CCOs See Slight Gain in 2019 Total Compensation: The E&C Pulse - December 11, 2019

December 11, 2019 Ben DiPietro

Dec. 11, 2019

CCOs See Slight Gain in 2019 Total Compensation 


The average compensation for chief compliance officers working outside of the healthcare sector in 2019 was $185,794, up about 4% from the average compensation of $177,752 when the Society of Corporate Compliance and Ethics last conducted its survey in 2017.


As always, there are factors that drive compensation higher. These include the amount of risk being managed; the number of people managed by the CCO; budget size; number of employees under the CCO’s responsibility; and years of experience in compliance.


The biggest driver for compensation is whether the CCO works for a publicly traded company; those who do have an average total compensation of $312,239--more than double the $154,846 average compensation for CCOs at privately held firms. 


CCOs working in what SCCE called the Pacific region made more than colleagues in any other part of the U.S., bringing in average compensation of $247,070, ahead of the $225,002 brought in by those in the East North Central region.


Certifications help drive compensation, as well, with those holding a Certified Information Privacy Professional certification making on average $253,289. Those holding the Certified Compliance and Ethics Professional-International certification bring in $240,424. CCOs with no certifications had average compensation of $141,359.


Some interesting information not related to salary included in the survey found:

  • 40% of the CCOs whose responses were used in the survey say they manage 75% or more of their organization’s total legal and regulatory risk;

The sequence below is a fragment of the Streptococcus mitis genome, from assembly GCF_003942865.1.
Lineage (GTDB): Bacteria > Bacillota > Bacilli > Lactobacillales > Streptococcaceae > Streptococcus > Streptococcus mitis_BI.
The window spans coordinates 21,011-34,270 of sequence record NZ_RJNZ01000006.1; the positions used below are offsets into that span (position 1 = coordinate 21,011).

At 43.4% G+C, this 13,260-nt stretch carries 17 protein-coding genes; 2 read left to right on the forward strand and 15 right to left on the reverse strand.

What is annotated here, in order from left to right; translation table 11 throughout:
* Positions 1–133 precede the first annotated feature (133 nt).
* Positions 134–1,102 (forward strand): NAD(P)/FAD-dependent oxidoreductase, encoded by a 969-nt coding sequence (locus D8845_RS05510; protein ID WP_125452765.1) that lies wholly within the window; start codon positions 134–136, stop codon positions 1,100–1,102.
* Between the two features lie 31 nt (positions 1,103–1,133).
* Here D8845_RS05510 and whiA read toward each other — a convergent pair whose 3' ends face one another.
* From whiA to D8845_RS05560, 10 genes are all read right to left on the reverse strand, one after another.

• 33% manage a compliance budget of less than $100,000 annually, while 40% oversee a budget of $1 million or more;
  • Just under half the respondents work in companies with 1,000 or fewer employees, while 25% are in organizations of 7,500 or more;
  • One in five CCOs are responsible for 5,000 or more employees, the same percentage that is responsible for 100 or fewer employees;
  • About 20% of CCOs are in companies with revenue of $15 million or less, while 32% are in businesses with $1 billion or more in revenue;
  • Two-thirds deal with compliance in one country; 14% handle compliance in 10 countries or more;
  • Nearly 60% of CCOs have managed their program for five years or less; 15% have been in their role for more than 10 years; and
  • 60% of the CCOs in the survey are women; the median age of CCOs is 48.

The survey is based on responses from 479 chief compliance officers who didn’t work in the healthcare sector, and are responsible for at least 26% of an organization’s legal and regulatory risk.


SCCE also looked at compensation for compliance staff members, and reported gains among compliance vice presidents, compliance directors, and compliance specialists, but a decline for compliance managers. Compensation ranged from $238,370 for vice presidents, to $81,709 for compliance specialists. As with CCOs, staff at organizations with more people, responsibilities, and bigger budgets make more than their counterparts.


SCCE emphasizes the information in the survey should be used as a guideline, and not as an absolute standard. “Even organizations that are similar on some characteristics, such as location, size, industry, etc., will differ in other ways, making it difficult to draw exact comparisons,” the organization said. 


“In the end, results in this report that are different from one’s own experience are most likely an indication that other factors are at play.”


                                                                                                            BEN DIPIETRO




An effective code of conduct is more than a list of rules and regulations; it inspires principled performance, guides employees in how to live the organization’s values, and enables them to be aware of risks and make ethical decisions.





This week's episode of Principled features Ana-Paola Capaldo de Aoun, director of ethics and compliance for Tech Data Corp., talking with LRN’s Dr. Marsha Ershaghi Hames about 

creating programs that resonate across cultures and locations.






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- Anthony Lewis, journalist



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